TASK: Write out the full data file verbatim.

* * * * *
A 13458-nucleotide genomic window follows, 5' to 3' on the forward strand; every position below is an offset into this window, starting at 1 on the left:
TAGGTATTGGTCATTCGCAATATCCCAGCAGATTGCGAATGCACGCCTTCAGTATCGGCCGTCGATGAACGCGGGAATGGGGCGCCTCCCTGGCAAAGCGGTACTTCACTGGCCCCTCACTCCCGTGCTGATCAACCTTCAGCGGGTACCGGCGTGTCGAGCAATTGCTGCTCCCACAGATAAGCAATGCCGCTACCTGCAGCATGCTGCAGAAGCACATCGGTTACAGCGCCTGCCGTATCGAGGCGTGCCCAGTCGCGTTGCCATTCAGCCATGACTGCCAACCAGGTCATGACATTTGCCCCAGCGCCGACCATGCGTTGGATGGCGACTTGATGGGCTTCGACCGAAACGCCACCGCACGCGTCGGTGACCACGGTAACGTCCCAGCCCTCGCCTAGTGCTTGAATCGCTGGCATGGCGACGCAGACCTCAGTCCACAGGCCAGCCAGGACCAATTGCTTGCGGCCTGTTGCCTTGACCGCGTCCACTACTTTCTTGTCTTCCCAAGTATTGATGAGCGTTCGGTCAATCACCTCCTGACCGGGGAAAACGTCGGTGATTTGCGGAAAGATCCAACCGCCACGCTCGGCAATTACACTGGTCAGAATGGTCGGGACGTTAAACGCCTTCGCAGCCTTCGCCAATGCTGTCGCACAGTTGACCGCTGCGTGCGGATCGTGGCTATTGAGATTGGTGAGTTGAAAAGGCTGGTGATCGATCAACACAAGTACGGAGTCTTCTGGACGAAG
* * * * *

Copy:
A 13458-nucleotide genomic window follows, 5' to 3' on the forward strand; every position below is an offset into this window, starting at 1 on the left:
TAGGTATTGGTCATTCGCAATATCCCAGCAGATTGCGAATGCACGCCTTCAGTATCGGCCGTCGATGAACGCGGGAATGGGGCGCCTCCCTGGCAAAGCGGTACTTCACTGGCCCCTCACTCCCGTGCTGATCAACCTTCAGCGGGTACCGGCGTGTCGAGCAATTGCTGCTCCCACAGATAAGCAATGCCGCTACCTGCAGCATGCTGCAGAAGCACATCGGTTACAGCGCCTGCCGTATCGAGGCGTGCCCAGTCGCGTTGCCATTCAGCCATGACTGCCAACCAGGTCATGACATTTGCCCCAGCGCCGACCATGCGTTGGATGGCGACTTGATGGGCTTCGACCGAAACGCCACCGCACGCGTCGGTGACCACGGTAACGTCCCAGCCCTCGCCTAGTGCTTGAATCGCTGGCATGGCGACGCAGACCTCAGTCCACAGGCCAGCCAGGACCAATTGCTTGCGGCCTGTTGCCTTGACCGCGTCCACTACTTTCTTGTCTTCCCAAGTATTGATGAGCGTTCGGTCAATCACCTCCTGACCGGGGAAAACGTCGGTGATTTGCGGAAAGATCCAACCGCCACGCTCGGCAATTACACTGGTCAGAATGGTCGGGACGTTAAACGCCTTCGCAGCCTTCGCCAATGCTGTCGCACAGTTGACCGCTGCGTGCGGATCGTGGCTATTGAGATTGGTGAGTTGAAAAGGCTGGTGATCGATCAACACAAGTACGGAGTCTTCTGGACGAAG